If you want to build your wealth, then look no further than the masters for advice! There are plenty of books about money out there written by those who have experience. There are books about finance, books about money management, and many more. There is another important niche to remember, though, and that is books about investing.
Best Investing Books
When it comes to investing, a wealth of information has been published from those who have generated billions of dollars in their lifetimes. If you’d like to share in even just a fraction of that success, then here are seven of the best investing books you’ll ever read that could change your life forever.
1-“The Intelligent Investor: The Definitive Book on Value Investing” by Benjamin Graham
Hailed by investing guru Warren Buffett as “the best book about investing ever written”, The Intelligent Investor is a must-read for anyone interested in learning about the world of stocks.
Graham is considered by many to be one of the greatest investment advisors of the twentieth century. His core philosophy of picking stocks was based on finding the ones that would produce the most value; a practice that has now become what’s known as “value investing”. Under Graham’s method, buying a stock and hoping that the price would go up was absurd. Instead, he encouraged investors to look at the price relative to the value of the business and other sound metrics.
Don’t let the fact that this book was originally published back in 1949 deter you from reading it. Graham’s instance that the best way to make a return and avoid loss was to buy companies as cheaply as possible is still a widely respected practice today. Definitely check it out if you want to get a firm grasp on what makes a good stock pick.
The late Jack (John) Bogle isn’t just the founder and former CEO of The Vanguard Group, one of the largest mutual fund organizations in the world. He’s also been considered by many to be the godfather of the modern investing approach. In fact, Bogle even has a cult-like following of financial enthusiasts called the Bogleheads who preach his methods.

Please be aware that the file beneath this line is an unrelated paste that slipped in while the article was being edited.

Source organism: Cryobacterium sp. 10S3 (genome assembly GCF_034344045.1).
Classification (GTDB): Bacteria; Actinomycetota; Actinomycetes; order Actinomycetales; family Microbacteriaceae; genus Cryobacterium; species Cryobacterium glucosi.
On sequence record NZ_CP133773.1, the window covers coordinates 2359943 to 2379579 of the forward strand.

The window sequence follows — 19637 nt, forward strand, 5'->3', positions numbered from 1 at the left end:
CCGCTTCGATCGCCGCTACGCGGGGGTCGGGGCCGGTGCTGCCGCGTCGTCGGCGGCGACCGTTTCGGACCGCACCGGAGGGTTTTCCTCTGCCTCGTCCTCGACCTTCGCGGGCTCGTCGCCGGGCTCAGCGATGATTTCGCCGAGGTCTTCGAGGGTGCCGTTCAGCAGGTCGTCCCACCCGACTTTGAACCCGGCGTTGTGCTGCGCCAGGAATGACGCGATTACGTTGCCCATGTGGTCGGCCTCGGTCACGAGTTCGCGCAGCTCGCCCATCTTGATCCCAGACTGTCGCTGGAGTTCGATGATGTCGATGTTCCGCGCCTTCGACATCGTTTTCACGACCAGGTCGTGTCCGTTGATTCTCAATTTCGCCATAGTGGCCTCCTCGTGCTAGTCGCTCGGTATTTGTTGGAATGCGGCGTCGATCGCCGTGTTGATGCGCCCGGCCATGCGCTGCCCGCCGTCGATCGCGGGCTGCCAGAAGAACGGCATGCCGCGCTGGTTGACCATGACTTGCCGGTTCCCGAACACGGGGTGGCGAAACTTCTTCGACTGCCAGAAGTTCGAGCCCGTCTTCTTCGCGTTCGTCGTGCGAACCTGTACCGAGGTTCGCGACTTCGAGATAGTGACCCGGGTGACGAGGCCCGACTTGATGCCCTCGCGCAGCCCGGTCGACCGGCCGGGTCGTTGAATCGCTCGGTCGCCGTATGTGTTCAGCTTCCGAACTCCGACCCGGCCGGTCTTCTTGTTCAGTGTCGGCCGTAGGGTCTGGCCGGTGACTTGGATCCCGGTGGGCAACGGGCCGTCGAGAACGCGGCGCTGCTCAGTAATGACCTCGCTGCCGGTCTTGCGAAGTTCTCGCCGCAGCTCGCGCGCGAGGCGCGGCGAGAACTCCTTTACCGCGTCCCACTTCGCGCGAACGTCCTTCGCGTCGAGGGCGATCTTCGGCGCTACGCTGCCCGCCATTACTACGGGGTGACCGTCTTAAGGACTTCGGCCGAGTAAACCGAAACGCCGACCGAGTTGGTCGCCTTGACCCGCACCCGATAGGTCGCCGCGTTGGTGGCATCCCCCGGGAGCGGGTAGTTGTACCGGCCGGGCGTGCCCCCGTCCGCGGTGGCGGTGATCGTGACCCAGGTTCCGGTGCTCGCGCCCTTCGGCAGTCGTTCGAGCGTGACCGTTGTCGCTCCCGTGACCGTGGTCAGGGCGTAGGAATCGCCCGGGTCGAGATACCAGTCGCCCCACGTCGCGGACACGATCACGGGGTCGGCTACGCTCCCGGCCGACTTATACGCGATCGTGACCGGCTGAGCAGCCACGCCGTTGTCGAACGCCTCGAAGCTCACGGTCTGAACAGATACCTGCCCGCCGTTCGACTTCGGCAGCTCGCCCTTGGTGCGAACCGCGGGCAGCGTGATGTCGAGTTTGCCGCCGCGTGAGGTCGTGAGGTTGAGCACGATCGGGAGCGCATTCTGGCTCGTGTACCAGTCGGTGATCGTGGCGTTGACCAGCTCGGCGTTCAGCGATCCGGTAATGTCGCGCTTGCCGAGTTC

What makes Jack Bogle and this book so invaluable? The Little Book of Common Sense Investing is the classic guide to getting more out of investing using one of the simplest strategies known to date: By purchasing low-cost index funds. According to Bogle, trying to beat the market is “a loser’s game” because “the more the managers and brokers take, the less investors make.”
First published in 2007, Bogle’s philosophy for simple and effective wealth-building over the long term has proven over and over again to be fool-proof. Read this book and find out just how simple your approach to investing could be.
3- “Rich Dad Poor Dad: What the Rich Teach Their Kids About Money That the Poor and Middle Class Do Not!” by Robert Kiyosaki
Ever heard someone try to tell you “your house is a liability, not an asset”? You can thank the teachings of Robert Kiyosaki for that!
Since its first publication back in 1997, Rich Dad Poor Dad has become an inspiration for many people with a thirst for ambition. Though its not exactly a “how-to” style investment book, Rich Dad focuses on something much more fundamental: The method.
The premise of the content is that Kiyosaki grew up with two very influential figures in his life – his real father and the father of his best friend. Kiyosaki’s friend’s dad was “rich dad” and he taught him that being the owner of a business with people working for you to make money was the ultimate way to build wealth. His real father (poor dad), on the other hand, struggled financially even though he was well educated and had a great job.
Even though Kiyosaki himself has sometimes received attention for being controversial, make no mistake: This is the definitive book for learning the difference between working for money and having your money work for you.
4- “A Random Walk Down Wall Street: The Time-Tested Strategy for Successful Investing” by Burton Malkiel